Bending Frequency Alteration of Rotating Shafts
Conference & Exposition on Structural Dynamics
International Modal Analysis Conference - IMAC 2008
Rotating shafts are commonly employed in several automotive systems. An important issue when utilizing these shafts is their NVH (noise, vibration and harshness) characteristics. The resonant frequencies of these components, which can be excited externally (due, for example, to an imbalance force or vehicle external loads) or internally (due to parametric excitations, a possibility in drivelines) should be avoided for optimum NVH performance. Provided the exciting frequencies are known, one can attempt to design the shafts, or alter an existing design, to achieve this goal. In this work, which is exploratory in nature, two items are investigated. A simple shape optimization is conducted with the objective of increasing the shaft resonant frequency, which could drive it away from the range of excitations. Also a study involving an exploration of the use of functionally graded materials is presented. An existing model, which allows for changes in the material's Young's Modulus and density via three parameters, is utilized. The sensitivity of the lowest bending natural frequency to the parameters is analyzed using an assumed mode method. The study showed that the effect of the spin of the shaft was negligible. It was found that an increase of about 43% of the first bending frequency can be achieved by increasing Young's modulus by a factor of 2 and density by a factor of 1.15. In the study of shape optimization it was found that increases of the order of 5% can be obtained with realistic changes of the shape of the shaft.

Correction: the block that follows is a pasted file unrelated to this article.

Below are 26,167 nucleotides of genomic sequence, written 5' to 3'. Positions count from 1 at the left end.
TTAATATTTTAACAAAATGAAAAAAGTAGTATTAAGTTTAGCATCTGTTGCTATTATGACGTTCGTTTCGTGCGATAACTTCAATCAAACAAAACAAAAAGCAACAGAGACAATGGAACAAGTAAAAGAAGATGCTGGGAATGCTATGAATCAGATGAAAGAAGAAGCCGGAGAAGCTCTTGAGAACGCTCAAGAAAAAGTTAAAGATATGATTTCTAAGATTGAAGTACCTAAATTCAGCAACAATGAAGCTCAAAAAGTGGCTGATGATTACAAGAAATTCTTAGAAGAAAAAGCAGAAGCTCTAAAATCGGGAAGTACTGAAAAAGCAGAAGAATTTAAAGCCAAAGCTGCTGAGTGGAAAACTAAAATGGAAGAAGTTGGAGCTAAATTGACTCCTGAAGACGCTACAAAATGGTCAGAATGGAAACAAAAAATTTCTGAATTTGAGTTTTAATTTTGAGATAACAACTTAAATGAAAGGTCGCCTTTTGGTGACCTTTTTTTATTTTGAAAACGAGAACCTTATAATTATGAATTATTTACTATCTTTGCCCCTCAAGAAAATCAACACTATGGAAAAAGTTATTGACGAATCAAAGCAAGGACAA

Mazzei, Arnaldo J. Jr. and Scott, Richard A., "Bending Frequency Alteration of Rotating Shafts" (2008). Mechanical Engineering Presentations And Conference Materials. 135.